Prior to the National Museum of African Art’s formal opening to the public on the National Mall in 1987, Tessema was associated with Bob Blackbird’s Print Workshop in New York City in 1985, becoming a free-lance studio artist in New York City in 1992.
Considered a master painter as well as a master print maker and muralist, his art has been collected and exhibited at the Guggenheim Museum in New York, the Library of Congress, the Smithsonian Institution, the Schomberg and the United Nations in New York City, and in France, Germany, England, and Japan.
Visual and aural associations of African American culture reverberate in his paintings, such as the “Comb Series”. The confluence of rhythmic designs and colors in an improvisational style are a reflection his love of jazz music.
As an African artist who has lived and practiced in the West for four decades, he is acutely aware of disorientations caused by migration and postcolonial experiences, and he is conscious of the possibilities inherent in these physical and spiritual journeys. At the core of Tesfaye’s recent work is an open-ended improvisational sensibility. The Afro-comb, a symbol of Black cultural identity is endlessly reworked and re-interpreted as a metaphor for an affirmation of “Self.”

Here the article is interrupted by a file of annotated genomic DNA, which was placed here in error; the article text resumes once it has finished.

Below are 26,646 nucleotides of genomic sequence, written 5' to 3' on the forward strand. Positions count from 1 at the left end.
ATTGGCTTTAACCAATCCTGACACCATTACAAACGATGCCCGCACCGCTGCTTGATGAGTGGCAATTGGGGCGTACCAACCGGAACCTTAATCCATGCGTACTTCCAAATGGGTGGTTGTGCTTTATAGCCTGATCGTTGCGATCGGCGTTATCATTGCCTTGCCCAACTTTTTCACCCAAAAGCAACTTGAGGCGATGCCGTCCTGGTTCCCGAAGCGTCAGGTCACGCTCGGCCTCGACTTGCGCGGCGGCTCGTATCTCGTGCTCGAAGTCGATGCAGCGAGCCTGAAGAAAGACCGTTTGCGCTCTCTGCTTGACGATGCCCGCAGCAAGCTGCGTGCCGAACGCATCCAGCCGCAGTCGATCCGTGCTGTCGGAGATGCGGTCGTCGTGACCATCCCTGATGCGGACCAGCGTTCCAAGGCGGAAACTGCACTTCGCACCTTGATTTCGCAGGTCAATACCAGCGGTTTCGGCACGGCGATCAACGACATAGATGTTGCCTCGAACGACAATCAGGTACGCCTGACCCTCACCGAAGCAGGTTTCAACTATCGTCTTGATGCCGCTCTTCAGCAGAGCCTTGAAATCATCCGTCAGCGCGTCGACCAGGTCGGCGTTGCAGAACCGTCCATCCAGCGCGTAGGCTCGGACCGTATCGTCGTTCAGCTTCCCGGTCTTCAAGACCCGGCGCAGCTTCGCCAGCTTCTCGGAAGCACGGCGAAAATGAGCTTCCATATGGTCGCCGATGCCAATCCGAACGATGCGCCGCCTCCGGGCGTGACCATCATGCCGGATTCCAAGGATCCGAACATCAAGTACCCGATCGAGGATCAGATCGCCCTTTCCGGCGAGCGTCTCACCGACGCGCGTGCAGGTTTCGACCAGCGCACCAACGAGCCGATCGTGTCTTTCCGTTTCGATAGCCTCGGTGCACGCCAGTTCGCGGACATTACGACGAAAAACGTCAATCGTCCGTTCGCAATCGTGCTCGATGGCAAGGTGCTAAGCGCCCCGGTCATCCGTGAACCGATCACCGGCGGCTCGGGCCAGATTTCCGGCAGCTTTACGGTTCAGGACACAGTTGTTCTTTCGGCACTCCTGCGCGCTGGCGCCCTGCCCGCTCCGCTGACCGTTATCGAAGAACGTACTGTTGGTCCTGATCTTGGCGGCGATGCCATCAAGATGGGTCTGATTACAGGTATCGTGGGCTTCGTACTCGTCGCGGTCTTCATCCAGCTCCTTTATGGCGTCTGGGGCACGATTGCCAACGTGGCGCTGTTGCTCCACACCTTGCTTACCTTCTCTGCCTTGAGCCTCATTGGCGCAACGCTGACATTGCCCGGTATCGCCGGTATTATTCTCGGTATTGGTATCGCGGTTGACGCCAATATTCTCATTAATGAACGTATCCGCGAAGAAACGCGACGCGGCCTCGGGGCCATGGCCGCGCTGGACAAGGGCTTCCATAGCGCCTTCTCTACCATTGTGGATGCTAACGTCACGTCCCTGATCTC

“Ethiopia has a 4,000 year old history of visual art, Tesfaye says, “and I was lucky enough to see it organically. I know it’s going to disappear and I really feel it’s my business to keep that work alive.” Tesfaye grew up being taken to a church every day, exposing him to his deeply ingrained belief in a higher power, and “when I am alone,” he says, “that abstract higher power calms me down. When I close my eyes and think about love, I see colors and those colors are from somewhere I picked up when I was younger. You can’t create anything if nothing has registered earlier inside. What you don’t know doesn’t come out, what you haven’t taken in won’t come out. An artist needs to be like a river, to be innocent and to be sensitive to everything.”